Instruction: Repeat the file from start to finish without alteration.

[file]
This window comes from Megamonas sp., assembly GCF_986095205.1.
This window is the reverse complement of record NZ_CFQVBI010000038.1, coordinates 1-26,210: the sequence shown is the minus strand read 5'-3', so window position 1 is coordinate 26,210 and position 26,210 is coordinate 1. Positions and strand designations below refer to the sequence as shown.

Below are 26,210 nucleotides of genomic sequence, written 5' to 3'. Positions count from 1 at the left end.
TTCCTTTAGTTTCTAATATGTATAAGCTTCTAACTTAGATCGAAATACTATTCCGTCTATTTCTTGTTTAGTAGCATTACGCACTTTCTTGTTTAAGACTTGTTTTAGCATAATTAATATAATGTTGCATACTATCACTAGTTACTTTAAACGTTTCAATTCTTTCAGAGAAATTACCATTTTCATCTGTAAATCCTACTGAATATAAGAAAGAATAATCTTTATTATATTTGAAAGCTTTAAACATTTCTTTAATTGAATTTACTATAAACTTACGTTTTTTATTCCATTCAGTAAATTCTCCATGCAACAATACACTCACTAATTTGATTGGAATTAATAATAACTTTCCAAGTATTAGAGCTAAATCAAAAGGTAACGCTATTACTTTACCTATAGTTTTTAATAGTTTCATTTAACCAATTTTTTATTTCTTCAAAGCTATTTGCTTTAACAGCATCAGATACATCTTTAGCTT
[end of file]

This window comes from Megamonas sp., assembly GCF_986095205.1.
This window is the reverse complement of record NZ_CFQVBI010000038.1, coordinates 1-26,210: the sequence shown is the minus strand read 5'-3', so window position 1 is coordinate 26,210 and position 26,210 is coordinate 1. Positions and strand designations below refer to the sequence as shown.

Below are 26,210 nucleotides of genomic sequence, written 5' to 3'. Positions count from 1 at the left end.
TTCCTTTAGTTTCTAATATGTATAAGCTTCTAACTTAGATCGAAATACTATTCCGTCTATTTCTTGTTTAGTAGCATTACGCACTTTCTTGTTTAAGACTTGTTTTAGCATAATTAATATAATGTTGCATACTATCACTAGTTACTTTAAACGTTTCAATTCTTTCAGAGAAATTACCATTTTCATCTGTAAATCCTACTGAATATAAGAAAGAATAATCTTTATTATATTTGAAAGCTTTAAACATTTCTTTAATTGAATTTACTATAAACTTACGTTTTTTATTCCATTCAGTAAATTCTCCATGCAACAATACACTCACTAATTTGATTGGAATTAATAATAACTTTCCAAGTATTAGAGCTAAATCAAAAGGTAACGCTATTACTTTACCTATAGTTTTTAATAGTTTCATTTAACCAATTTTTTATTTCTTCAAAGCTATTTGCTTTAACAGCATCAGATACATCTTTAGCTT